Do Clinical Trials Pay for Travel?
Clinical trials can't move forward without volunteers – but sometimes, clinical trial volunteers have trouble getting to the trials. In one survey, 23% of patients named distance as the top reason they weren't interested in joining a clinical trial. Compensation for travel or other patient travel services can help make it easier for patients to take part in research.
Do clinical trials pay for travel?
Some clinical trial sponsors will pay for participants' travel costs. Payment for travel can take a few different forms. Trials may offer a stipend to participants that may cover transportation costs such as gas money or taxi services. Certain trials may even pay for air travel.
Will clinical trials pay for Uber or Lyft?
Increasingly, research sites are partnering with services such as Lyft and Uber to coordinate rides to site visits free of costs. A trial may also reimburse patients who use these services on their own.
There are also patient travel companies trained specifically in clinical research. With these companies, drivers may be trained to answer questions about participation.
How do I know if a trial will pay for travel?
You can ask about compensation for trial costs at any time as you're considering joining a trial. Most interested participants will talk with trial staff over the phone before visiting the site for the first time. This is a great time to ask about compensation and any other questions about the trial schedule you may have.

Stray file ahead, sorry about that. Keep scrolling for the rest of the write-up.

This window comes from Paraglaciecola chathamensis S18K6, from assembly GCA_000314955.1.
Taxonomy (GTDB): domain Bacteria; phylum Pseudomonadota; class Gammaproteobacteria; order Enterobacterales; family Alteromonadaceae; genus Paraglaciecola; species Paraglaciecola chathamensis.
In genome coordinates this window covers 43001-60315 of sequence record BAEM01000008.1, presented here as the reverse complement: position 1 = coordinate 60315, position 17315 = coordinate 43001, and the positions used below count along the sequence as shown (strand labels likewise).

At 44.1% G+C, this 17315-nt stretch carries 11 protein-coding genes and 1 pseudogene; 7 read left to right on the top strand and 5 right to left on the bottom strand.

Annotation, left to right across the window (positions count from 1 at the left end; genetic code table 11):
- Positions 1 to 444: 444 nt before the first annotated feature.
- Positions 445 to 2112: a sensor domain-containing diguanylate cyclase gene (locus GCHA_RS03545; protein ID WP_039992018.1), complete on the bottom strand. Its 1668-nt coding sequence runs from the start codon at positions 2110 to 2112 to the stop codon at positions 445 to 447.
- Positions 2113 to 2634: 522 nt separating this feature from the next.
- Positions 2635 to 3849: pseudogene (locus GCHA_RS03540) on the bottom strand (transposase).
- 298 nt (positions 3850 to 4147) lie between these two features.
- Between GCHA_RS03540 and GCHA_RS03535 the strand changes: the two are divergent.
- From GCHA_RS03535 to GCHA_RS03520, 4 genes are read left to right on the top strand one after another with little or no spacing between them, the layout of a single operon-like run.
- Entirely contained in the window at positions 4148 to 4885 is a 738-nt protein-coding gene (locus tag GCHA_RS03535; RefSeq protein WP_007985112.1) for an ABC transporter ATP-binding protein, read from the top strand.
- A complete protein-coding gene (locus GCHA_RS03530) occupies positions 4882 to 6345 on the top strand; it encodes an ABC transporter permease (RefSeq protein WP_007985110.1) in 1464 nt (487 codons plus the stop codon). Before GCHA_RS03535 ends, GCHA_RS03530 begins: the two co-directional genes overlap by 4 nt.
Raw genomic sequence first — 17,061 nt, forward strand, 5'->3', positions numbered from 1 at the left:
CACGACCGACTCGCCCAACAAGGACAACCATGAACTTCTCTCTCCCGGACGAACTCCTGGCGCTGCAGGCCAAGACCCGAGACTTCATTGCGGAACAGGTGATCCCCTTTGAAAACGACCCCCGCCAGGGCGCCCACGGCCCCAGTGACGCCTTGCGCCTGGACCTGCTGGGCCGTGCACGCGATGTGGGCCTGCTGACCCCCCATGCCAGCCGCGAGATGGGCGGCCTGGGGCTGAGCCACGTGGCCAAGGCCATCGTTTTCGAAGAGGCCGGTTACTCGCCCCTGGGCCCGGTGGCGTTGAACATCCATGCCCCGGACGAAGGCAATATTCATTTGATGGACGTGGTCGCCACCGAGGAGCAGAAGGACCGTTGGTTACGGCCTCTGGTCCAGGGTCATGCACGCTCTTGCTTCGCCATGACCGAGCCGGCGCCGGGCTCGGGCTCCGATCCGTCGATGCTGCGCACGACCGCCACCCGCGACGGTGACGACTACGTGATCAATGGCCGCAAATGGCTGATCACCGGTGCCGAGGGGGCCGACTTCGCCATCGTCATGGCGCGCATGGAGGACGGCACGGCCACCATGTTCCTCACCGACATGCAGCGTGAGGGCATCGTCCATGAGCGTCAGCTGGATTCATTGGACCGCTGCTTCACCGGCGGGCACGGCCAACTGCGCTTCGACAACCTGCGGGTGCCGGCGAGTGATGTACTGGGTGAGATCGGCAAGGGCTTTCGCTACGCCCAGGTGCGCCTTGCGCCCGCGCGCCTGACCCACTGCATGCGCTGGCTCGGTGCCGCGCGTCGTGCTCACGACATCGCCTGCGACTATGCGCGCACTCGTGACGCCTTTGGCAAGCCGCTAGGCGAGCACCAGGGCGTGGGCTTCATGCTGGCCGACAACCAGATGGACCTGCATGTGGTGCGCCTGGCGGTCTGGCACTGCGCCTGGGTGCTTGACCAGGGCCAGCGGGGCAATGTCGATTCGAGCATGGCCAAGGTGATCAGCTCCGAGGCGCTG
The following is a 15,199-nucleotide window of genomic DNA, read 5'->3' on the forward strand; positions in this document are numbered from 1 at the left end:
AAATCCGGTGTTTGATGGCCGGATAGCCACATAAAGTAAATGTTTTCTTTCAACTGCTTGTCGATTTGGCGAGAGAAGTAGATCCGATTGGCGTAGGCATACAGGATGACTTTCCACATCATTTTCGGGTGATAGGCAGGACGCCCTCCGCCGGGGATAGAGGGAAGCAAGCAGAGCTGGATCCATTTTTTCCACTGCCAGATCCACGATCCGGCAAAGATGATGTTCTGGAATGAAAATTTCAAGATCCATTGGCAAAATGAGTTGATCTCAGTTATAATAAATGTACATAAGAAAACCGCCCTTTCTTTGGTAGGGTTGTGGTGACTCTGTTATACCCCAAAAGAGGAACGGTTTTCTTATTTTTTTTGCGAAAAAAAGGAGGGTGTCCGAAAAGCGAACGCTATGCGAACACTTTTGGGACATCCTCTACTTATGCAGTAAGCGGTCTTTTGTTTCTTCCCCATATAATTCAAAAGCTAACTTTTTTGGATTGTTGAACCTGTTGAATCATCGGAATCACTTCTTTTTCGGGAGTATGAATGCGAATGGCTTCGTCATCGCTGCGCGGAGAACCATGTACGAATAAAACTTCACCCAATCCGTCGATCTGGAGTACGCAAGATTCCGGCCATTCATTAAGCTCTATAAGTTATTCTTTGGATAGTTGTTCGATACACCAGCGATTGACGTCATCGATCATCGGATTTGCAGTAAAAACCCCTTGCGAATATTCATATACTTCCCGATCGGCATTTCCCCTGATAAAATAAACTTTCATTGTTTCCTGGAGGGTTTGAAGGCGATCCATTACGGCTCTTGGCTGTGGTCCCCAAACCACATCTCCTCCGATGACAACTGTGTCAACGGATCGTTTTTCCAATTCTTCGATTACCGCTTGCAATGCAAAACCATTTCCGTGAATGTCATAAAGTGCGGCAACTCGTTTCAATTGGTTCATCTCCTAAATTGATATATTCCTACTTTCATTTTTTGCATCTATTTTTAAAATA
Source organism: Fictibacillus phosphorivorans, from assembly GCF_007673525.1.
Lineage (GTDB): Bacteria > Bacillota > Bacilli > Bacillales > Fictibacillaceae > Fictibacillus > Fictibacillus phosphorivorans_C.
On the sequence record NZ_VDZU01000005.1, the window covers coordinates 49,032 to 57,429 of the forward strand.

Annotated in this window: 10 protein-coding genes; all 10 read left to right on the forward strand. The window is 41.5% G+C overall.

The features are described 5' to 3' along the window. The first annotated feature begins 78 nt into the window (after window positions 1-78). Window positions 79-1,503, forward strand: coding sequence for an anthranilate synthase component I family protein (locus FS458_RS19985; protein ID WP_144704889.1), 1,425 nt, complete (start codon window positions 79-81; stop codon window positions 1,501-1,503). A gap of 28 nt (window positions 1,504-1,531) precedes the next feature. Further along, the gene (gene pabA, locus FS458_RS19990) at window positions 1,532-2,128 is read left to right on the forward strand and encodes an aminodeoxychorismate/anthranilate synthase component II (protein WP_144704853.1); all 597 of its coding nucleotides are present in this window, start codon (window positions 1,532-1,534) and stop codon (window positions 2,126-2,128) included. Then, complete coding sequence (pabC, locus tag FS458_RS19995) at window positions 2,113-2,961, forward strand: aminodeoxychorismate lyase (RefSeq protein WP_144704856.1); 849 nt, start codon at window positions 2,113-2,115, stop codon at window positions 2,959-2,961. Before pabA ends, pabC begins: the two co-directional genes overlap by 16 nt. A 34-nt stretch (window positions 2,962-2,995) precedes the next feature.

Before you join a clinical trial, the site staff will share an informed consent document with you for your review and invite you to ask all of the questions you have about the clinical trial. When you sign the document, you officially join the trial, but remember that you're free to leave the trial at any time, for any reason.
Do clinical trials pay for anything else?
Some clinical trial sponsors may also cover other costs of participating, such as paying for meals or for child care. Other trials offer payment for taking part, which patients may receive per study visit or upon completion of the study. Phase 1 trials, which test a potential new treatment for safety, are the most likely to offer compensation for participation, but other phase trials sometimes offer payments as well. Paid trials are often advertised as such, but be sure to ask the trial staff about compensation to learn more about the details.
How do I find a clinical trial?
If you're interested in finding a clinical trial near you, use our search tool below to get started. Simply enter basic information about your condition, symptoms, and current treatments to receive a list of clinical trials that may be the right fit for you in your area.